Photographers

SIGNED PRINTS:  Silver gelatin print orders will be considered as special orders.  Because of environmental and health considerations, SGP prints will not be silver toned. One size only: 23 cms x 23 cms, $1200 per print.

ARCHIVAL DIGITAL PRINTS: will be quoted individually, depending on size, paper stock, matting, framing, etc. You can contact Peter Adams directly, via the contact page on this web site. All digital prints will ve silver toned.

SOME BACKGROUND: I recall a gaggle of photographers camped around a table at Mario’s Restaurant in Stanley Street, Sydney some 35 years ago. We had demolished a fine Italian meal and were in the process of re-writing the dessert menu, munching on after-dinner mints and sampling the port. We began playing our own version of ‘Photographic Trivial Pursuit’ - recalling famous images and those who had made them. Photographs like General Ulysses Grant at Gettysburg, the Hindenburg Disaster, The Raising of the Flag at Iwo Jima, the Vietnamese soldier about to be shot in the head, and so forth. Even though we were all ‘serious students of photography’, few could recall who had made the pictures, what the photographers looked like, or whether they were still alive.

During the past one hundred years there have been few historical moments that have not been recorded by photographers and film-makers. It is strange however, that very few of the people who recorded those momentous moments have themselves been photographed and interviewed. It seemed important to me to record the experiences and personalities of those who were there - before their memories faded with them. In a way, I’m glad I started back in 1983, because since then nearly 40% of the photographers I interviewed have shuffled off to that great darkroom in the sky.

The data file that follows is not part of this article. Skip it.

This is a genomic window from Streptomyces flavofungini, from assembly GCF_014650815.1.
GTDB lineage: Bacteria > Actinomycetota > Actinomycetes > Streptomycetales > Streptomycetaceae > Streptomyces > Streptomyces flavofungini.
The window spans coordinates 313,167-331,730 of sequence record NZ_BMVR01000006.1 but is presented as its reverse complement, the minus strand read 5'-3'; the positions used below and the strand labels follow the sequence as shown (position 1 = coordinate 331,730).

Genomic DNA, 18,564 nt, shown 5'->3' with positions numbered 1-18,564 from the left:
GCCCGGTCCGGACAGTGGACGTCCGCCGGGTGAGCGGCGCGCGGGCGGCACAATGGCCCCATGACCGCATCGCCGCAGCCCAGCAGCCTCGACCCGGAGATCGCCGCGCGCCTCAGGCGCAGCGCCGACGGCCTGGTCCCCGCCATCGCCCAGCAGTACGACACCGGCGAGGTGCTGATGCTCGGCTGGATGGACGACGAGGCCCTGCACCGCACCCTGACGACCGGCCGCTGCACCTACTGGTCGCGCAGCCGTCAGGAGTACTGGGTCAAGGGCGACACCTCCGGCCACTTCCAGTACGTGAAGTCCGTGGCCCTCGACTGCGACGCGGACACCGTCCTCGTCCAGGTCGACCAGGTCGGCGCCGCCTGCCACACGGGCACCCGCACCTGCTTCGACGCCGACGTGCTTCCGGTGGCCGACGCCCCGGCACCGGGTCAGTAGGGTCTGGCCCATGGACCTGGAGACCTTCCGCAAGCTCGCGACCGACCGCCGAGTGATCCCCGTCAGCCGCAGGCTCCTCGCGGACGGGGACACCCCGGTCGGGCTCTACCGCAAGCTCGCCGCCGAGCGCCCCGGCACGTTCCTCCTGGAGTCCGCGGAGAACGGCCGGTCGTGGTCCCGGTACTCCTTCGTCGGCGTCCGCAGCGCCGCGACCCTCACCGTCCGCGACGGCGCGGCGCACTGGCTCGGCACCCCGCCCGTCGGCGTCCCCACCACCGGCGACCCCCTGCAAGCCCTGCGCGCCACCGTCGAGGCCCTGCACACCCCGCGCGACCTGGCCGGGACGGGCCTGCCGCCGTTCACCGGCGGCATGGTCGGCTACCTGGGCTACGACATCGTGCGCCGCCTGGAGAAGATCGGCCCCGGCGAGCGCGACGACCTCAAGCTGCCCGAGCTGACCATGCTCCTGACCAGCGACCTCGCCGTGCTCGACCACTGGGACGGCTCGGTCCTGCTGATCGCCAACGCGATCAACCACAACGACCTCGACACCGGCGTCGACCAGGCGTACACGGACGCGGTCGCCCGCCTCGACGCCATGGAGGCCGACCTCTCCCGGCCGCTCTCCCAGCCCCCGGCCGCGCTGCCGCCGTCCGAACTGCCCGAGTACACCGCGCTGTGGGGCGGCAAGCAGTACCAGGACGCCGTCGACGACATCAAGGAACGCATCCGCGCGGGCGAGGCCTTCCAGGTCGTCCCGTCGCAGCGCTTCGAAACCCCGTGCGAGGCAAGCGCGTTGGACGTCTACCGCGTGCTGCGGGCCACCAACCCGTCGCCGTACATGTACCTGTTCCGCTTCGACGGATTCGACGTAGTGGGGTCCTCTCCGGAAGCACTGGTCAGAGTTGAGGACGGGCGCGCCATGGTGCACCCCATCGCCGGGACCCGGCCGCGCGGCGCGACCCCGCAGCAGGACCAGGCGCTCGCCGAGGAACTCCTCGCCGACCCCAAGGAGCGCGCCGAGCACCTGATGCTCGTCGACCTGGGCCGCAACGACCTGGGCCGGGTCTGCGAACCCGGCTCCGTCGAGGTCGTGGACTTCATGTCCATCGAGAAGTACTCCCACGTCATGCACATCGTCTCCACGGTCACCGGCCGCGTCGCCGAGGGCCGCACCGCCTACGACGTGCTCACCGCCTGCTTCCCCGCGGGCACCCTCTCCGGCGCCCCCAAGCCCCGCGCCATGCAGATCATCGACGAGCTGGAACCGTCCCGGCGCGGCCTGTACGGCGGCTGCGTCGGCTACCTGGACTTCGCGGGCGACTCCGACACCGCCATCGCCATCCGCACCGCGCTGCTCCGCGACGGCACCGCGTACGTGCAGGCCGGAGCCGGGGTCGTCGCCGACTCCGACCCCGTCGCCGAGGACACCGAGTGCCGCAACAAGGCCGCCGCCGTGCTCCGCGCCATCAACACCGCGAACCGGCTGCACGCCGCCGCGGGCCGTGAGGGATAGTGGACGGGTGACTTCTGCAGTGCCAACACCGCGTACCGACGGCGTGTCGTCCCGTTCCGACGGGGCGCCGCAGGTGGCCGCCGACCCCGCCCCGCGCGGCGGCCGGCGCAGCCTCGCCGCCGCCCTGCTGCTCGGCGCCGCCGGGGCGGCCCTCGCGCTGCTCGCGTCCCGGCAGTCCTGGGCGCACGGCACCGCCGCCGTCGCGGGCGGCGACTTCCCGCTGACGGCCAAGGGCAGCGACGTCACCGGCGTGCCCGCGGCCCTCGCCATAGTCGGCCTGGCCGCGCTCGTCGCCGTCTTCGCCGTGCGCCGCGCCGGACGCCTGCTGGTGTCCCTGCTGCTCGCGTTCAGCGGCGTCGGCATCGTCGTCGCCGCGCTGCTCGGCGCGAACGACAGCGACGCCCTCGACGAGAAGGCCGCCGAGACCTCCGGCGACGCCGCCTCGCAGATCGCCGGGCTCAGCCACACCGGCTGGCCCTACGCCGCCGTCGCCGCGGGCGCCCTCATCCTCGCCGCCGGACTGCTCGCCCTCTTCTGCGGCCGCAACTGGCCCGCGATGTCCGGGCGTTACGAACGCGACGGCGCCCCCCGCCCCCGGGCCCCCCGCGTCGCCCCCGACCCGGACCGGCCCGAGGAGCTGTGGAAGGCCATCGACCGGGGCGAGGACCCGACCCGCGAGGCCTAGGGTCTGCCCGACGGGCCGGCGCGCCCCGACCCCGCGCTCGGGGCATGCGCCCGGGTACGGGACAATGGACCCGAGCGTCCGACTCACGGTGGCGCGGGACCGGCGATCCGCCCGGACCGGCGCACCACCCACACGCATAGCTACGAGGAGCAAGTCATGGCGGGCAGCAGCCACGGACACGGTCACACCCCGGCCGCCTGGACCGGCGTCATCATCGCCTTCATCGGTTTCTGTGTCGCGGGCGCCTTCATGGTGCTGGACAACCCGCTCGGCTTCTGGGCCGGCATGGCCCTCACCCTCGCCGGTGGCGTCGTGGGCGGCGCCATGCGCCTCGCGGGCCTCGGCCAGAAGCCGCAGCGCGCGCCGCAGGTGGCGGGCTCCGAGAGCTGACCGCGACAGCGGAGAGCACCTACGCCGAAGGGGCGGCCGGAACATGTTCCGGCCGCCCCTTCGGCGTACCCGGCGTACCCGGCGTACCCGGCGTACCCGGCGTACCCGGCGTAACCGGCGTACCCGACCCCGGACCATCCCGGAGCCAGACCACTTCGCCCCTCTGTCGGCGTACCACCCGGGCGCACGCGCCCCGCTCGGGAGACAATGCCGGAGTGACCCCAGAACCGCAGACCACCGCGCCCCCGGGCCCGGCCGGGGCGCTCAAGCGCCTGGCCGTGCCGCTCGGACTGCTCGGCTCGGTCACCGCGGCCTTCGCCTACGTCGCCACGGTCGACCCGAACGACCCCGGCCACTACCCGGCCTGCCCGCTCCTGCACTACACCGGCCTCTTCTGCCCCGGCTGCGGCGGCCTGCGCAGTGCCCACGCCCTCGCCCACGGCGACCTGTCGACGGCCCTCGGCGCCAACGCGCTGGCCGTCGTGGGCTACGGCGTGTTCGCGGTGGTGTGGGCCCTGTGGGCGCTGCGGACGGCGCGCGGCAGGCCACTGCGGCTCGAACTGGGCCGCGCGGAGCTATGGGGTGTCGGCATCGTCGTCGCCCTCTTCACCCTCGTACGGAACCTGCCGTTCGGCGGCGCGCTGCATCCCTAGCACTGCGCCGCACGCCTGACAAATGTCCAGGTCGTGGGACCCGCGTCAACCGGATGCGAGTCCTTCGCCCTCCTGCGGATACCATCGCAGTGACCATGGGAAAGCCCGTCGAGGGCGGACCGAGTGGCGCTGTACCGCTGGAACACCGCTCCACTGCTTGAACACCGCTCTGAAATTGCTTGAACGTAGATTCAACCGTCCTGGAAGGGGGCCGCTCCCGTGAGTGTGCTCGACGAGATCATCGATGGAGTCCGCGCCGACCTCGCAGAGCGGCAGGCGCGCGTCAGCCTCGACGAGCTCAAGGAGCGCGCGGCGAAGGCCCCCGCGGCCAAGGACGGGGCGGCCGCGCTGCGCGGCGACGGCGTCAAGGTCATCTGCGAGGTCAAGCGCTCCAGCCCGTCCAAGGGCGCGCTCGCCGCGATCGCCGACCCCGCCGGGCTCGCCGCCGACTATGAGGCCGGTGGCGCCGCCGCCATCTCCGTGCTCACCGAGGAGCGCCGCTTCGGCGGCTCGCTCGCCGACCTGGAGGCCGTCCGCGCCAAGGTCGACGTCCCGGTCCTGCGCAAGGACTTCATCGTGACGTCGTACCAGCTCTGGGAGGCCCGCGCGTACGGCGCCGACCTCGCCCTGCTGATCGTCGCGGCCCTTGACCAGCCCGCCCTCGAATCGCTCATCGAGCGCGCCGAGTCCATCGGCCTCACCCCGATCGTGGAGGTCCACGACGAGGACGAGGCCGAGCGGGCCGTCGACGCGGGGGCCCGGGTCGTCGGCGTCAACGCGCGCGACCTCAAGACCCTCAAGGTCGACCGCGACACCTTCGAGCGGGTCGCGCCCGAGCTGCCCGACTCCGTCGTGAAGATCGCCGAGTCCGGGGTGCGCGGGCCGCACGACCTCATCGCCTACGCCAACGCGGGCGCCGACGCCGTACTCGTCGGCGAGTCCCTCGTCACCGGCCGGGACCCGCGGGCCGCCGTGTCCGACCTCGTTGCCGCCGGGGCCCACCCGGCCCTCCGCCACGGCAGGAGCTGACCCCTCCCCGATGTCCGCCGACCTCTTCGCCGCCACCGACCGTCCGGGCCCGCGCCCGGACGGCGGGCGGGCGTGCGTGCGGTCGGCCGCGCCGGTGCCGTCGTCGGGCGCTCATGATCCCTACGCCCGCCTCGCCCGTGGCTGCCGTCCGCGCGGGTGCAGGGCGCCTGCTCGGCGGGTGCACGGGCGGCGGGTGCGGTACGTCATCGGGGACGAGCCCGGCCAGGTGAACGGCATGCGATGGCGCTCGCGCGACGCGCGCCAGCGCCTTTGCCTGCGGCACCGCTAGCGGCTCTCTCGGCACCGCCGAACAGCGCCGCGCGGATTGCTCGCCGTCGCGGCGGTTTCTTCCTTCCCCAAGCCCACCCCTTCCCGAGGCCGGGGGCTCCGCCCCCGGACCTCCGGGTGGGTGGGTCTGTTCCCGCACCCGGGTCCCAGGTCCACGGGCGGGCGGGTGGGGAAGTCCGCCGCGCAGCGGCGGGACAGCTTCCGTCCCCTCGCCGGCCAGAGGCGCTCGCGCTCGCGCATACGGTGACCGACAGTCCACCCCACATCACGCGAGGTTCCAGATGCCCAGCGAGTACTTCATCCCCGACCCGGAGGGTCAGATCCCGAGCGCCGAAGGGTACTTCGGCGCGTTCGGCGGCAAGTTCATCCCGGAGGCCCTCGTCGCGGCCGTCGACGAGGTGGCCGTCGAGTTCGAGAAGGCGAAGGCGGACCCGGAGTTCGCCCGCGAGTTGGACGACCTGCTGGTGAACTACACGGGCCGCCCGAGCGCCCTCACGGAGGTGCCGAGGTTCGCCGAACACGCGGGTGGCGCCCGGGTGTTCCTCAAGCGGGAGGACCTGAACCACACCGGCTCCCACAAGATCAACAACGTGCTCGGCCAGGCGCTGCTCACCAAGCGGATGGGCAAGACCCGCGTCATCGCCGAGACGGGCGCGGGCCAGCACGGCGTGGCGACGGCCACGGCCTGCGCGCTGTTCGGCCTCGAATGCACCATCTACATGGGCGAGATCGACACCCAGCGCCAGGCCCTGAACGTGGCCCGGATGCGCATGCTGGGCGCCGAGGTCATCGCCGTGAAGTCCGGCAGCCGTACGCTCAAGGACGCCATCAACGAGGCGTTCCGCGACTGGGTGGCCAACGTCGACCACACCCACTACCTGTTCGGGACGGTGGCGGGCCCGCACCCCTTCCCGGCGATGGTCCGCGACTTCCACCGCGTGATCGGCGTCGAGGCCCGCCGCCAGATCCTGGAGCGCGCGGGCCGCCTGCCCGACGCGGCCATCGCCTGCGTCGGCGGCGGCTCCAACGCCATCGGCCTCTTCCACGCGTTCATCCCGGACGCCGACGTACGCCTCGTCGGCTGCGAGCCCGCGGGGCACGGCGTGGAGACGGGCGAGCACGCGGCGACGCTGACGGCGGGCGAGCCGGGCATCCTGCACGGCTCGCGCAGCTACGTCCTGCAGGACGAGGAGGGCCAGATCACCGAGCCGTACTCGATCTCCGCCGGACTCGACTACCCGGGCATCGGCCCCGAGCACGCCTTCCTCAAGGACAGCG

Pundits claim that a ‘picture can tell a thousand words’.

I don’t believe this is entirely true - unless the subject is already well known. It is perhaps more accurate to say that a single photograph can sometimes tell part of a story - but the story will change depending on who is looking at it, the period in which the photograph was made, and where the observer comes from.

A picture of a scantily dressed woman on a motorbike, for example, will tell a different story if it is viewed in Malaysia or New York. It will be judged differently again depending on whether the viewer is a man or a woman. Perhaps if we believe that a picture can tell a thousand words, then perhaps a picture combined with a few words tells the story more accurately.